Home > 2021 > Capt. Lakshmi Sahgal / Farmers Movement / Talat Mahmood / Nida Fazli | (...)

Mainstream, VOL LIX No 7, New Delhi, January 30, 2021

Capt. Lakshmi Sahgal / Farmers Movement / Talat Mahmood / Nida Fazli | Humra Quraishi

Friday 29 January 2021, by Humra Quraishi


27 January 2021

With focus on Netaji Subhas Chandra Bose, I recall my meetings and interview with his close aide, Captain Lakshmi Sahgal. This was in the summer of 2002 when she was named by the Left as its candidate to contest for the post of President of India. She was then around 88 years but looked much younger and fit. One of the reasons for this could be she was busy the entire day. She was vice - president of the All India Democratic Women’s Association. And as a trained medical doctor/ gynaecologist, she was busy treating patients all through the mornings. Evenings and afternoons she spent doing charitable work in Kanpur’s industrial areas. To the ‘why’ she had decided to settle down in Kanpur, she went ahead telling me details to the turns in her life. Daughter of activist Ammu Swaminathan and criminal lawyer S. Swaminathan, she completed her medical education in Madras before leaving for Singapore. That is where she met Netaji Subhas Chandra Bose in 1943. And that changed the entire course of her life. She quit her job, joined the Indian National Army, and she was captured and jailed in Burma…After she was released she married Prem Sahgal who was then working in the New Victoria Mills (Kanpur). And with that came a complete change in her life. Settling down in Kanpur, running a charitable clinic, looking after the industrial workers, mazdoors and their families. In fact, till the very end she was reaching out to all those who needed medical assistance and support.

During the course of the interview, I asked her to comment on the prevailing situation in the country and how Netaji would have reacted if he was amongst us. And she told me that he couldn’t have visualized we would be in this condition …She’d added, “he was totally against the Partition …dead against it. He was sure it would mean doom and would lead to further partitions. He had made his views very clear to Pandit Nehru and also to Mahatma Gandhi …But none of us would have ever imagined that we would be reduced to this mess where the poor have become poorer, and communalism and corruption have become rampant…looking at the terrible conditions prevailing in the country today, I can only say it is very unfortunate.”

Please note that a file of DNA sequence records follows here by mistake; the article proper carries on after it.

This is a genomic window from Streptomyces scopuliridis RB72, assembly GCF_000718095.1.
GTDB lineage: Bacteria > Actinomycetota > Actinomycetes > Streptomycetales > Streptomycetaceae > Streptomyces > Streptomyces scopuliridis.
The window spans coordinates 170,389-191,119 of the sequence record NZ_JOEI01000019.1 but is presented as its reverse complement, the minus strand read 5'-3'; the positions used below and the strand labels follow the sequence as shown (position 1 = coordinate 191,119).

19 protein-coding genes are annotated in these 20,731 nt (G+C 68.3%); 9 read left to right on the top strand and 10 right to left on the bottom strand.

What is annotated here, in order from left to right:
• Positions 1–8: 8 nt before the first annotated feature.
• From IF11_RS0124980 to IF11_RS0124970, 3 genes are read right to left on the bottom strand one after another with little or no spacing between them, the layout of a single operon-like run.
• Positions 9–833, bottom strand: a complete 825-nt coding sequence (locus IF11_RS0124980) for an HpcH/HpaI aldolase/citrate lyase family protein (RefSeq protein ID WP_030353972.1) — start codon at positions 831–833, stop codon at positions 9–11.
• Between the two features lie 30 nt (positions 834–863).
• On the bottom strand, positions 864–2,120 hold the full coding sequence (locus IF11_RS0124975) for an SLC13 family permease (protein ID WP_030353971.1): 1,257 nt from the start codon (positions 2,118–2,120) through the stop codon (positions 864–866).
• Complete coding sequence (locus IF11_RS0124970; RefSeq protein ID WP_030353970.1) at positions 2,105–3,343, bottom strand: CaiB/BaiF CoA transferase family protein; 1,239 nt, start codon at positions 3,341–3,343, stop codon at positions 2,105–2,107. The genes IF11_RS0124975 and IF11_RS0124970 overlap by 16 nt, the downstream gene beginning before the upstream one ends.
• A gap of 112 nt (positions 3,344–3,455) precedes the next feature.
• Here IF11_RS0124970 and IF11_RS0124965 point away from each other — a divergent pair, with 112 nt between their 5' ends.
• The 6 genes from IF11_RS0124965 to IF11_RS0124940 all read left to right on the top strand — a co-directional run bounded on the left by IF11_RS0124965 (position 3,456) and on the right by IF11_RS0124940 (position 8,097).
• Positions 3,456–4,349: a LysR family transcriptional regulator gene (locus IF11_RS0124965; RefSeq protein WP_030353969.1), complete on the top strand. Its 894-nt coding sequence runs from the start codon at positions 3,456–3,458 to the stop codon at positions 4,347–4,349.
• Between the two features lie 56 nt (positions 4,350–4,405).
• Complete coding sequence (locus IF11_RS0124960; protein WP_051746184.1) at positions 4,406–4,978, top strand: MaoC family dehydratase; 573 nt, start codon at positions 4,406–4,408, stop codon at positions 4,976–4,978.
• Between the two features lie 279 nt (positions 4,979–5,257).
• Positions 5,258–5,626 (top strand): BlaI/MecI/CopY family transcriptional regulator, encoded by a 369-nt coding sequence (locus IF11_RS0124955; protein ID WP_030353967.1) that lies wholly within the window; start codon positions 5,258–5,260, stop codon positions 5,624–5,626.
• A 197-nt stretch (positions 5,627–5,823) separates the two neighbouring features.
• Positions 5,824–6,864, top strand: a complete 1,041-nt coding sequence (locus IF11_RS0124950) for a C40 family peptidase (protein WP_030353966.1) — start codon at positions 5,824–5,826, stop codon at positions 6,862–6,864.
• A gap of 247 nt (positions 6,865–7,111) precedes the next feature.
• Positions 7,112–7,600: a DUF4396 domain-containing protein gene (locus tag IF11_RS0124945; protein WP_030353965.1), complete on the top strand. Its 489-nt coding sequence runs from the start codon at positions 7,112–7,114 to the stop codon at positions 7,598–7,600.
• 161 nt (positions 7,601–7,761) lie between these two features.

Commenting on the then Right-Wing government at the Centre, she told me during the course of that interview that she was not keen to meet the then prime minister, Mr.Atal Behari Vajpayee, nor any of the key members of his cabinet. She had also stated that “unless the Bharatiya Janta Party is not stopped in its tracks, the future is not bright.”

She had also commented on the plight of the mill workers and mazdoors and also on the condition of women – “The new economic policy has been a tremendous setback for the women of this country. With the closure of mills, they are moving towards the unorganized sector, where they are the last to be hired and the first to be fired. One can see the steady decay all around. Obviously, all this will affect women. I really feel the middle-class stops sitting mute and starts reacting to the happenings around. Netaji really believed that women must be given full empowerment and that would be the only solution.’

On the condition of the minorities in the backdrop of the 2002 Gujarat pogrom, she’d hit out – “It was shocking. Look at the level of communalism in Gujarat, where people have to change their names to survive or to get medical aid. The way the minorities are getting treated there is shocking.”


In the context of the farmers’ mass movement and the violent incidents witnessed in New Delhi, on the country’s Republic Day, the farmer leaders are left bewildered cum shaken by the bizarre turn of events. Perhaps, they would be going through history books. Reading the relevant details to any mass movement or call it by any of the milder terms --- rebellion or revolt or agitation or uprising. Grasping the very basic vital core fact that hostile elements are planted to disrupt and discredit and much more along the strain!


The legendary singer with that beautiful voice with a melancholic strain to it, Talat Mahmood, was one of those Indians did not want to shift to the newly carved country, Pakistan. His father, Manzoor Mahmood, owned an electric fittings cum a gramophone shop in Lucknow, and he was known for singing at the Muslim League functions, Iqbal’s popular taranaa , ‘Chino Arab hamara/ Hindoostan hamara …’ At the time of the Partition, Talat was in Calcutta with his elder sister. And though his entire family migrated to Pakistan, he and his sister opted to stay back in India.
Mind you, this decision to be away from the family did affect him .As his niece, Rafia Hussain, had told me, “Temperamentally he could not adjust to the ways of the film world. Also, that initial shock that his entire family had migrated to a new country and would be settling down there, had affected him to a certain extent …he was far too sensitive, he’d internalized that pain. But till the very end he was sure that he would never leave his home country. After all, he opted to stay back.”


This distance which stretches
Between you and me
Eternal tale,
With no beginning
And no end
The agony of journey’s
Ring of every breath
You exist nowhere
Nor do I
The quest is tinted whim,
The caravans of movements
Fill the space
This distance which stretches
Between you and me
Is the quest
Is the prayer
Is the Lord.”

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